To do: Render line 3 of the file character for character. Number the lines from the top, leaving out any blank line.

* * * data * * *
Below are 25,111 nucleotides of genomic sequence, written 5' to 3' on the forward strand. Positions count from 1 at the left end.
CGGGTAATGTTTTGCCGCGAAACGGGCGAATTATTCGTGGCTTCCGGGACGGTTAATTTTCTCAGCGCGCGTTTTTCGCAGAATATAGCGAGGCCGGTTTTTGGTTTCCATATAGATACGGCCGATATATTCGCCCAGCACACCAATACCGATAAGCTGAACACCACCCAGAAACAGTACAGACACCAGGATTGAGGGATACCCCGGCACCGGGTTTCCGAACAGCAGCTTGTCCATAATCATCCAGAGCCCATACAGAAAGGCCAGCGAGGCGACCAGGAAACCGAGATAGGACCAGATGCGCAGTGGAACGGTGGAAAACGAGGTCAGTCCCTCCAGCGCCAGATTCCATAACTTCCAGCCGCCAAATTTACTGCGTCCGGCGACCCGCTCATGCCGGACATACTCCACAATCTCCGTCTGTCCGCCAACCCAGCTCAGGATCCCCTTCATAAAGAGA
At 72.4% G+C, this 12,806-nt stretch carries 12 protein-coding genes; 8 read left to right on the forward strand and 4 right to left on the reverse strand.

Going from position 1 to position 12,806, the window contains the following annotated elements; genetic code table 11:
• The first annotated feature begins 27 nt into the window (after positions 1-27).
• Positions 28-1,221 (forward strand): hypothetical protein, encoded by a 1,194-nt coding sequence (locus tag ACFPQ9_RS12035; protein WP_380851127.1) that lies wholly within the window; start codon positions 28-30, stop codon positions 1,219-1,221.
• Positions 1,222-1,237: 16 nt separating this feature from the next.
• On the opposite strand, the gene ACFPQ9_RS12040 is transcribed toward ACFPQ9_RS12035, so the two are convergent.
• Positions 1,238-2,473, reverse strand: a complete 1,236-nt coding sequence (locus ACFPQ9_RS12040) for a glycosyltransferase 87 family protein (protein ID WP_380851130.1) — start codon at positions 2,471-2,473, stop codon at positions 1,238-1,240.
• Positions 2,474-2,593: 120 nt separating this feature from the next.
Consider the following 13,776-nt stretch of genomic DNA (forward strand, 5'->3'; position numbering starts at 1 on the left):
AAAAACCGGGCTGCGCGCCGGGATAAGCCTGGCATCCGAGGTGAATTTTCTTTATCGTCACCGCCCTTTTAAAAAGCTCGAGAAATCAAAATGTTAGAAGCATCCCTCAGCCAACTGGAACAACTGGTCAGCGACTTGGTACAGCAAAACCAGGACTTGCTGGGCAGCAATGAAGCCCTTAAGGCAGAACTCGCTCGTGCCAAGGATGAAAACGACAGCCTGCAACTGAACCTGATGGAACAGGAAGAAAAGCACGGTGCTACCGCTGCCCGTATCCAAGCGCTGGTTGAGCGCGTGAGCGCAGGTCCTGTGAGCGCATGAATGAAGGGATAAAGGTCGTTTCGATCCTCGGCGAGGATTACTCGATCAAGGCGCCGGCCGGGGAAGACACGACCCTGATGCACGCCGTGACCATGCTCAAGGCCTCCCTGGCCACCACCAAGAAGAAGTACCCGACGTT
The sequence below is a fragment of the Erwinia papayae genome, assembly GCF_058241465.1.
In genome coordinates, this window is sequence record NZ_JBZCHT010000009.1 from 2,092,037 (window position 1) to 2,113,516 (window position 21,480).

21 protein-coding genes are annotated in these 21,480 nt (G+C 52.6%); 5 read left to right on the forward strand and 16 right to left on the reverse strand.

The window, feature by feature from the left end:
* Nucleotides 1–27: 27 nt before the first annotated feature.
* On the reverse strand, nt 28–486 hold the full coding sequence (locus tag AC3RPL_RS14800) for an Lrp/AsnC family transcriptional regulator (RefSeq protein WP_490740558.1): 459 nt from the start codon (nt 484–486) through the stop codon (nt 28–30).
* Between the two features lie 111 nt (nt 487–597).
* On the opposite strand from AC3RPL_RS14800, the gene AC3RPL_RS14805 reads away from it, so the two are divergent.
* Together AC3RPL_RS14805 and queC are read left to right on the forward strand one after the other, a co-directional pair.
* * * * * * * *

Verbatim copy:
At 72.4% G+C, this 12,806-nt stretch carries 12 protein-coding genes; 8 read left to right on the forward strand and 4 right to left on the reverse strand.